- This topic has 1 reply, 2 voices, and was last updated 11 months ago by Russell Cameron Thomas.
December 12, 2021 at 10:54 pm #97119RotundParticipant
Putting it up there, lots of work to do tho I feel like I really farnarkled this one but hey, its worth a shot and a listen I guess..
I stumbled across Warren's version of whiter shade of pale, and thought i would fold those tracks into the mix aswell and see how that works out.
There was a fair bit of editing to do because of the tempo's and other reasons, so im pretty happy i managed to pull it all together.
Thanks to Russell Thomas, Fernando Ferraro for your help so far..
Taking comments into consideration, I used a mid pass filter on the monitoring chain to see if i could isolate and balance things out a bit in that area.. this helped heaps..
Comments would be great because im feeling that i dont have direction at the moment.. Cheers.December 13, 2021 at 12:14 am #97120Russell Cameron ThomasParticipant
Hi Rotund -- thanks for sharing your work-in-progress. Since you are in the middle of this, I will focus on a few major themes rather than a bunch of details.
First a few positives -- I think your vocal and drums are solid. They might need some adjustments as you get other elements in line, but for now they are fine. Bass is also where it needs to be, roughly, though you might dial it back before you are finished.
I like your overall approach of automating the organ (and maybe other parts) during the verses. The big challenge in this mix is all the competition in the mid-range -- vocal, organ, piano, guitars -- plus the fact that the singer is in the low end of her range, compared to the original Procol Harum where the male singer was in the upper part of his range. I ended up using nearly every technique in the book -- volume automation, static EQ, EQ automation, and side-chain compression and EQ, and panning.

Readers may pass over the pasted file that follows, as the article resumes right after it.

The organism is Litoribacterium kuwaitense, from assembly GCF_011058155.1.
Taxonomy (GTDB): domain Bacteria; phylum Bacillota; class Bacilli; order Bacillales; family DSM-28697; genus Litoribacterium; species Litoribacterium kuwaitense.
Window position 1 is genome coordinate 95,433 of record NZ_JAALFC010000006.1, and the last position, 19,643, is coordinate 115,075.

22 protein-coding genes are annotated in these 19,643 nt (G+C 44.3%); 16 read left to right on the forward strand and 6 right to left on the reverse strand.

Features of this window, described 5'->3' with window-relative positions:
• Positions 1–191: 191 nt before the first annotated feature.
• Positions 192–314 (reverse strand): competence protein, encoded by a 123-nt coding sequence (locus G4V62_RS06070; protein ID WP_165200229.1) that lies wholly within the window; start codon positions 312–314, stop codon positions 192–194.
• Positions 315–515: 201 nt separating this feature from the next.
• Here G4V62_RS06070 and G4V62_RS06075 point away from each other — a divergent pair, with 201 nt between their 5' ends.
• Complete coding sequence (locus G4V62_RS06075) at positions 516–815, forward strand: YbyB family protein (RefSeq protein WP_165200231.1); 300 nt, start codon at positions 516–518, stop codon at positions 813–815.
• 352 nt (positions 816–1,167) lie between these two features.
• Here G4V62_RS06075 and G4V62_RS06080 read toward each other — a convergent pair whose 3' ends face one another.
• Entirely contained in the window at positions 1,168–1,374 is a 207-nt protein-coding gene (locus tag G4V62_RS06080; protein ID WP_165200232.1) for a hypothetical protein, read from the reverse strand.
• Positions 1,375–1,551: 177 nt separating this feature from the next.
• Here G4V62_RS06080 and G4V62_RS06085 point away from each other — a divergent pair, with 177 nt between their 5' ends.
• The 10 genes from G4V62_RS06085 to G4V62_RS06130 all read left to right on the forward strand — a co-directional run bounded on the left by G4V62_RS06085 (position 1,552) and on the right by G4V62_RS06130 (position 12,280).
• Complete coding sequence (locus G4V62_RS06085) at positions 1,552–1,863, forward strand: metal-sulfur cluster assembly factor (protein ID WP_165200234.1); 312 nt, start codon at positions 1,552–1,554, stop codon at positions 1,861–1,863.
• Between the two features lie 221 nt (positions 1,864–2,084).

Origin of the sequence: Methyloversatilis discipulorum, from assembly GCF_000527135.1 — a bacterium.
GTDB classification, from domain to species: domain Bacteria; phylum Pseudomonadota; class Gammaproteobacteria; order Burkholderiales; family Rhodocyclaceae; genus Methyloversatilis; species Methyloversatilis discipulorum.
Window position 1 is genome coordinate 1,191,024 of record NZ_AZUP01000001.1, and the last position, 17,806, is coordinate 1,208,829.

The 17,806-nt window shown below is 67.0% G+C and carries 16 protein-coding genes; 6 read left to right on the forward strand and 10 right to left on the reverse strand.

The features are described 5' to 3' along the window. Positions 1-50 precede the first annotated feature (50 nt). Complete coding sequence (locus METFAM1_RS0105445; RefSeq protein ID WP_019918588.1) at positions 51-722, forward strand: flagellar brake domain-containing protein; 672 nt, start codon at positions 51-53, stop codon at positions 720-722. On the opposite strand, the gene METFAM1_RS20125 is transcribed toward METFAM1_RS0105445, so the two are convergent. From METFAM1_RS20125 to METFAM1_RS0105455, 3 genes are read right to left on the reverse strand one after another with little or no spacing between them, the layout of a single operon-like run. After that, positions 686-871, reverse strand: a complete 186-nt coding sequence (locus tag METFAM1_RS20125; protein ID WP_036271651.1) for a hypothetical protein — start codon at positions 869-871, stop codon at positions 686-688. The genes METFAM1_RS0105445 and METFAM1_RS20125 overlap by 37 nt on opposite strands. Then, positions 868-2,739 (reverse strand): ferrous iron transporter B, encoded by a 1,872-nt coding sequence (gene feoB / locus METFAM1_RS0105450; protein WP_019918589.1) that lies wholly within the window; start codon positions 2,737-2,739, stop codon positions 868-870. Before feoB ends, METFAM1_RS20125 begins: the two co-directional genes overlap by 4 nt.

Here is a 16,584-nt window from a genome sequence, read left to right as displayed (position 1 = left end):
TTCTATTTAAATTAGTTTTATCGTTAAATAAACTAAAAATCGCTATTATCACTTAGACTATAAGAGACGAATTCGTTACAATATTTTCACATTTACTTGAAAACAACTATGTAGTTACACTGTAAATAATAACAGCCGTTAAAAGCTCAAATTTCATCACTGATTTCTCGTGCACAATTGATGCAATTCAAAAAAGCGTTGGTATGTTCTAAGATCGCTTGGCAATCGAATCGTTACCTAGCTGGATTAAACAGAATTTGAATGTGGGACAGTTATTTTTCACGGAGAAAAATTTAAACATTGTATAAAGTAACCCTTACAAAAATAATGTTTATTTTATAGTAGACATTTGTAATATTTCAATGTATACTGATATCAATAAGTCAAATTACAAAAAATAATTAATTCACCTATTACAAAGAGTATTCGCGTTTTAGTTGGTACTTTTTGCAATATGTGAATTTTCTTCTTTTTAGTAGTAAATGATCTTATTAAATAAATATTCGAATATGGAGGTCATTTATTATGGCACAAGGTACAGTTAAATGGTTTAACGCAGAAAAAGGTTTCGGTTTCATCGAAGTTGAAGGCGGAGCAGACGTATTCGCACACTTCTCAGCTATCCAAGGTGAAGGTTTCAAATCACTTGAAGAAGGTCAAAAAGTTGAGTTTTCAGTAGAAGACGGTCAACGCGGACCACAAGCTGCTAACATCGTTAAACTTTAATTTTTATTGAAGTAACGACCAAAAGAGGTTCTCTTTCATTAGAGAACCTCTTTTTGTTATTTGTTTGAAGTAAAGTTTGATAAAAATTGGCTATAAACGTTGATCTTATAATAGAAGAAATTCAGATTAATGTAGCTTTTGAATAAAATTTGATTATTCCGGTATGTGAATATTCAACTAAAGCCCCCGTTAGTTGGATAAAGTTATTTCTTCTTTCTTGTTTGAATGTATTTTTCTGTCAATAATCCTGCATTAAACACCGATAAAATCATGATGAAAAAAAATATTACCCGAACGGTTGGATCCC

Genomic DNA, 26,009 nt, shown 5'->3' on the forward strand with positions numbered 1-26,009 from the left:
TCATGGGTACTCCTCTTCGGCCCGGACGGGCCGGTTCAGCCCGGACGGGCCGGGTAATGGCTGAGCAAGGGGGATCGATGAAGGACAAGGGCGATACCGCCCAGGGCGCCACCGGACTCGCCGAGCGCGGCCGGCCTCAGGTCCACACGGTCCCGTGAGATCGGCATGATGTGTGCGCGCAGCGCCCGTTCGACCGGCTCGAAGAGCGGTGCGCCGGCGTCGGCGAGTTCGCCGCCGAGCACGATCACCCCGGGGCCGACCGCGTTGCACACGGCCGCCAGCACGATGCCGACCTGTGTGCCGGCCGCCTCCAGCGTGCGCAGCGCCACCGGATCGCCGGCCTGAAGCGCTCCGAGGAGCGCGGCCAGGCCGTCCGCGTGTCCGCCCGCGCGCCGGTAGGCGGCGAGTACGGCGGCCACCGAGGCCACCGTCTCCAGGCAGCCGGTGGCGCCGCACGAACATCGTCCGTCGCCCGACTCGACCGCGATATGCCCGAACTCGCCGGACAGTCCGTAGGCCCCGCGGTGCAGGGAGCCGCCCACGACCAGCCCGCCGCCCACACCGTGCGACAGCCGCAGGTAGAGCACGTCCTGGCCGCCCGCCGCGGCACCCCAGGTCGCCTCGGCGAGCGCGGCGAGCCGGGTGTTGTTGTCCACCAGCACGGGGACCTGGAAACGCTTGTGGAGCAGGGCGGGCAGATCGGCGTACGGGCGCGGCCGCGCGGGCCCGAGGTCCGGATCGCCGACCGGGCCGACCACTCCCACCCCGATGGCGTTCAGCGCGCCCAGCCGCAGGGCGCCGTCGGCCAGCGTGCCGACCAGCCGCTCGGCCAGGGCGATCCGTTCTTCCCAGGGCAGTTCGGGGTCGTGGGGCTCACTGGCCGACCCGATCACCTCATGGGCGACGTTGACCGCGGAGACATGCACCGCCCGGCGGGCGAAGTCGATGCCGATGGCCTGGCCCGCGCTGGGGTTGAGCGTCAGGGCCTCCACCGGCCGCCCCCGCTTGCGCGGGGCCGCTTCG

That said, I think you have gone too far in automating the organ. It nearly disappears in the early part of each verse, but is huge in the intro. I don't have a problem with that in principle, even to the point of muting instruments during certain sections or passages. But the way you have it now feels unsteady. I think you could bring down the organ during the intro and it would still stand out, and bring up the organ during the verse and there would still be room for the vocal. Like you, I did "stair step" automation on the organ, making it progressively louder during the verses as the energy in the vocal builds and to bring out some nice lines of the organ.
Regarding the FX on the organ, I think you may have gone too far with the Leslie/tremelo/vibrato effect. Maybe its just the fast rate and depth. If you dialed them both back a bit I think you'll find the organ still has good movement but it would be less distracting. (As you can hear from my mix, I re-amped the organ, added some overdrive during the solo sections, and also used a Leslie speaker emulator.)
Last suggestions are regarding the piano and acoustic guitar. Are they both panned to the right? I would suggest having one toward the right and the other left, for balance. Also I think the acoustic guitar is a good candidate for volume automation so it only comes in when it adds value. I chose to focus the acoustic guitar on the intro and the early part of each verses, and I cut it out completely during the solo sections. I think the piano has more to contribute, especially harmonically during the verses.
The "wild card" is the electric guitar, which is recorded with a lot of FX (flanging and chorus, I recall) so it doesn't need any more. It carries some nice counter melodies, but it's challenging to make it heard and also not crowd out other elements.
Hope this helps.
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